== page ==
The independent action group for current and ex Equitable Life policyholders, funded by contributions.

Equitable Members Action Group

Equitable Members Action Group Limited, a company limited by guarantee, number 5471535 registered in the UK

Documents: 17/06/2004 - Hansard Transcript
Ruth Kelly: First, I told hon. Members that I had tabled a written statement on stakeholder products. Secondly, that is fundamentally important to people
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who save in the pensions industry and to future trust in the financial services industry. It relates directly to Equitable Life, among other issues.
However, the right hon. Gentleman asked about compensation for Equitable Life members, so let me deal with that. We commissioned Lord Penrose to conduct an independent inquiry into the circumstances that led to the events at Equitable Life. He found no evidence of maladministration or negligence. He made no recommendation for compensation and, indeed, made it clear that:

"Principally the Society was the author of its own misfortunes . . . The regulatory system failures were secondary"
factors. Although I have every sympathy with the victims of events at Equitable Life, it would not be right, given the circumstances, for the Government to consider compensation.
Mr. Harry Barnes (North-East Derbyshire) (Lab): Even if we were not to blame for the collapse of Equitable Life or the failure of the regulatory system, can we not have a compensation scheme based on need?
Ruth Kelly: I understand my hon. Friend's point. However, people who invested in Equitable Life did so of their own free choice. The position is different from that of members of failed company pension schemes such as Allied Steel and Wire, which we have debated long and hard in the Chamber. Investors in Equitable Life tend to have supplementary pension provision, and many members have large pension pots, though others have smaller pots. It is largely their expectations that have been disappointed. I sympathise with people whose expectations have been disappointed, but Equitable Life continues in business and continues to fulfil its guaranteed obligations. If insolvency were to occur, we have a clear mechanism for providing compensation.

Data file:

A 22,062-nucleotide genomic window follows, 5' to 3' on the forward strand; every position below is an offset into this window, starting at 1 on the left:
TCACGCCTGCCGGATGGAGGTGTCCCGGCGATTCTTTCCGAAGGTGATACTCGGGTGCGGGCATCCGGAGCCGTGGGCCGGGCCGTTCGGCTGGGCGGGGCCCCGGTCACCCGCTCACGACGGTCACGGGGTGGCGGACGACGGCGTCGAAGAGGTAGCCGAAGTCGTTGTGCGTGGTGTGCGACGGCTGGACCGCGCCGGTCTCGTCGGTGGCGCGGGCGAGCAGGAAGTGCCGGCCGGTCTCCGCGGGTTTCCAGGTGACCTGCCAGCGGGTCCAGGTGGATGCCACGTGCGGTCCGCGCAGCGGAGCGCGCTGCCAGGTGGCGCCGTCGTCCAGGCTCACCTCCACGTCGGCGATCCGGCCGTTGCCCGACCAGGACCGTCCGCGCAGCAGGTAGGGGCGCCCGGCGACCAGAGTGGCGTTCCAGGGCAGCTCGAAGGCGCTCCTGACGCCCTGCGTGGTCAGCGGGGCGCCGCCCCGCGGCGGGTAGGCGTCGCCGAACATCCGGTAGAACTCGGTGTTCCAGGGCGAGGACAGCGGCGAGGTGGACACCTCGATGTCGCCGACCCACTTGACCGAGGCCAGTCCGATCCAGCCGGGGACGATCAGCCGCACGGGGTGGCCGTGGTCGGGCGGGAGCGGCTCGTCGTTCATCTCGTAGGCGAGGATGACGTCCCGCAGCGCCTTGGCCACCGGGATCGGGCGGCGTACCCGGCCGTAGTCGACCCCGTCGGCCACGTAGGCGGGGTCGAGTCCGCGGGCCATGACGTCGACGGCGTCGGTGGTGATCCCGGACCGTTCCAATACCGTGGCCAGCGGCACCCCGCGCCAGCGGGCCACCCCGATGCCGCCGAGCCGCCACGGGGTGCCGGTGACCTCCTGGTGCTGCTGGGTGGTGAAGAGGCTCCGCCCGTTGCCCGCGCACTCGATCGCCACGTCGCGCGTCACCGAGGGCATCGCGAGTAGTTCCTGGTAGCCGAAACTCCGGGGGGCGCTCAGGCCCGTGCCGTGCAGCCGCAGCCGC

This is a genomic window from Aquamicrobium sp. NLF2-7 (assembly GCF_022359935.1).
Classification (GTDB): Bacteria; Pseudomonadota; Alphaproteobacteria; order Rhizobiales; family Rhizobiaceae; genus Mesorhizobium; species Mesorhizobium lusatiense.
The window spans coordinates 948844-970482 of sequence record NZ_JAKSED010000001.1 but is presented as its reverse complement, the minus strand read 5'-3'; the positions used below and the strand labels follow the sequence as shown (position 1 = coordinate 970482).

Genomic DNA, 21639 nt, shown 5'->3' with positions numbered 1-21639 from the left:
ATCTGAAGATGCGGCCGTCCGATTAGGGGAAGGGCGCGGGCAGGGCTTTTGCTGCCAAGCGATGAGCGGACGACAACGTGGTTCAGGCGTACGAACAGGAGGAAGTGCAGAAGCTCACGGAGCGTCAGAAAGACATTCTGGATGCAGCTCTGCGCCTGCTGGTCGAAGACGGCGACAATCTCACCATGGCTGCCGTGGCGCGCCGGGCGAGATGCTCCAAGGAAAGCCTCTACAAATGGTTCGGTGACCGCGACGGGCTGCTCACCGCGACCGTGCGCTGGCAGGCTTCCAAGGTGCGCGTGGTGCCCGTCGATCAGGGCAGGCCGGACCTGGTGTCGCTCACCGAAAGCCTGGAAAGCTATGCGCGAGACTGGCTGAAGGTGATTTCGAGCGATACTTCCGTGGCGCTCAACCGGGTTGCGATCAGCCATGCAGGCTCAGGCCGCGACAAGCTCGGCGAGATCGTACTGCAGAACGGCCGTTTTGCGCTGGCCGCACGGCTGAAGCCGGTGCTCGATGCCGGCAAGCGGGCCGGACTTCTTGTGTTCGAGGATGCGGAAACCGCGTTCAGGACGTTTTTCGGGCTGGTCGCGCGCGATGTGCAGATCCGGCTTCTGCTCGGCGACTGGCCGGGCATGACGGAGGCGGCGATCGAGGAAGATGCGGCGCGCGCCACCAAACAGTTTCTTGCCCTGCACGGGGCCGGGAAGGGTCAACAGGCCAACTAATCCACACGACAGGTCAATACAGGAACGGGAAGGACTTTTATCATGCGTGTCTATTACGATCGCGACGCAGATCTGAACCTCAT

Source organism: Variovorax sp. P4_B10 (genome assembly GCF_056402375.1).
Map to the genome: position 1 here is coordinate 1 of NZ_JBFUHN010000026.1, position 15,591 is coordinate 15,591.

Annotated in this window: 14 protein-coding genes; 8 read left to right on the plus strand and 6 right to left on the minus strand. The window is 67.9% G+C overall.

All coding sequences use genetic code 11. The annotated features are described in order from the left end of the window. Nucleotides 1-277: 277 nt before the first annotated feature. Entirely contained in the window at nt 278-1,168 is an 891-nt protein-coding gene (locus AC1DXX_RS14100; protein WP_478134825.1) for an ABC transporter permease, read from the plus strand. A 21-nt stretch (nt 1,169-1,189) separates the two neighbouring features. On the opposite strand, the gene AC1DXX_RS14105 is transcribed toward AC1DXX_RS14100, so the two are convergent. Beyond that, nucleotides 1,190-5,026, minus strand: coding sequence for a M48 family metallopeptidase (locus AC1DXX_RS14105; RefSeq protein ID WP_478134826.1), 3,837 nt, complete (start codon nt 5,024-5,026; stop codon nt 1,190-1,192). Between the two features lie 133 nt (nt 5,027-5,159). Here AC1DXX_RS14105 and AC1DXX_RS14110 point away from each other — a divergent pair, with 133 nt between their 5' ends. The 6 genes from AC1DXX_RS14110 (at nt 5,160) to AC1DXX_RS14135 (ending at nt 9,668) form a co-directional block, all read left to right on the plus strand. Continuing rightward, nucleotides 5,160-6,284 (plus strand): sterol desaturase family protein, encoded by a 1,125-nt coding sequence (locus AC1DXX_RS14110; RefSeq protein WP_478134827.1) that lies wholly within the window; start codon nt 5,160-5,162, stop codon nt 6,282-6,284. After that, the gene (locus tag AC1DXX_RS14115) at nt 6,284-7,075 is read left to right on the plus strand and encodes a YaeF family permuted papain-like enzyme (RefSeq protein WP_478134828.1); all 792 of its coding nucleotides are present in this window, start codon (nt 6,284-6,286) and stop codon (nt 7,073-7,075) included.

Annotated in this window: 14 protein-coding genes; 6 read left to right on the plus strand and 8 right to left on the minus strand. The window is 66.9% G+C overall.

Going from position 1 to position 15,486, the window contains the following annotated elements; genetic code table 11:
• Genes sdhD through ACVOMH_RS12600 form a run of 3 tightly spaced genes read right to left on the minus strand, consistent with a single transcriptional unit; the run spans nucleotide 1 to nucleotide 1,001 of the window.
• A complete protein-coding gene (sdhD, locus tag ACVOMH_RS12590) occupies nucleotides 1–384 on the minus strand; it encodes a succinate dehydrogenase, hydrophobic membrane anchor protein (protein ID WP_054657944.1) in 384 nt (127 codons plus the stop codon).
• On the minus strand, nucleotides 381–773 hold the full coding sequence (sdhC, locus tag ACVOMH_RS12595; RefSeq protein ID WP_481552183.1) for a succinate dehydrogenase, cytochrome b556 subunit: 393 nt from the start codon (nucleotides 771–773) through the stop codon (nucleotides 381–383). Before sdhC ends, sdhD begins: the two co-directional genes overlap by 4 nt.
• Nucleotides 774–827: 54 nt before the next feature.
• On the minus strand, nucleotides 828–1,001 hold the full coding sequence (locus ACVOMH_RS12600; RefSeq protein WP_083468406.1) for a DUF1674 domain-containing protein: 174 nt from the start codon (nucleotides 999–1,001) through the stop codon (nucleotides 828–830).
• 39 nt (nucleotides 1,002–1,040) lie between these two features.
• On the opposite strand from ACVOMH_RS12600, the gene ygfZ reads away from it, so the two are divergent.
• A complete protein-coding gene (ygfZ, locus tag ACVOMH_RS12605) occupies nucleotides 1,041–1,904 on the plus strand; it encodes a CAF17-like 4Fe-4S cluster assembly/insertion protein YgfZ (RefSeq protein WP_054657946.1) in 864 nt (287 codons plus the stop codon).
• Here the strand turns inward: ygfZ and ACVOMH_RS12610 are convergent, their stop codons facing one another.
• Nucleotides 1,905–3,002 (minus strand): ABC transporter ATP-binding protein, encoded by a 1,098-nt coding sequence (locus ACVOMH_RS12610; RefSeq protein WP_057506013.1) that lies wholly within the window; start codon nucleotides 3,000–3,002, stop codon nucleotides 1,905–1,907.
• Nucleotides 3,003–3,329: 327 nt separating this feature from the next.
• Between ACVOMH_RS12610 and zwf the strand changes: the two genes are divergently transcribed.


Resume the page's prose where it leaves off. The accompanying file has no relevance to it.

Mr. Eric Forth (Bromley and Chislehurst) (Con): May I give the Minister a chance to answer the question? She was asked what representations she had had from Equitable Life policyholders, and the House would like to know the answer. Can she also give us a positive response to the question that has so often been asked about the role of the ombudsman? When will she give the ombudsman an opportunity to look into this matter again, to satisfy so many frustrated Equitable Life policyholders?
Ruth Kelly: I have had many representations on the subject of Equitable Life. Indeed, I have met the action groups representing the policyholders. One of the points that we have discussed is the need for comprehensive, efficient regulatory systems. Through the formation of the Financial Services Authority, the single ombudsman scheme and the single comprehensive financial services compensation scheme, we have already put in place an advanced, forward-looking system to protect consumers. The right hon. Gentleman referred to the ombudsman. Yes, it is perfectly within an individual's rights to take their case to the ombudsman, but I am not here to stand up and offer advice to the ombudsman. People will have to make their own decisions.
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Mr. Andrew Tyrie (Chichester) (Con): I am very interested in that last remark-that the Minister is not prepared to offer advice to the ombudsman. As the whole House knows, the parliamentary ombudsman has invited submissions on whether she should reopen her inquiry. She must be aware that the hundreds of thousands of policyholders who have lost out now believe that the Government and the Treasury are quietly lobbying the ombudsman not to reopen her inquiry. Will the Minister tell the House whether she has made a submission to the ombudsman-yes or no? If she has, why has she not published it, and had she not better do so immediately?
Ruth Kelly: I am glad that the hon. Gentleman made it clear that he was referring to the parliamentary ombudsman. Of course, I was referring to the financial services ombudsman. The parliamentary ombudsman is an independent officer of the House and it would be inappropriate for me to try to push her in one direction or another. However, she has come to the Treasury and asked for a submission about our case, and we have put forward our view, as requested. She is perfectly at liberty to publish that submission if she so chooses.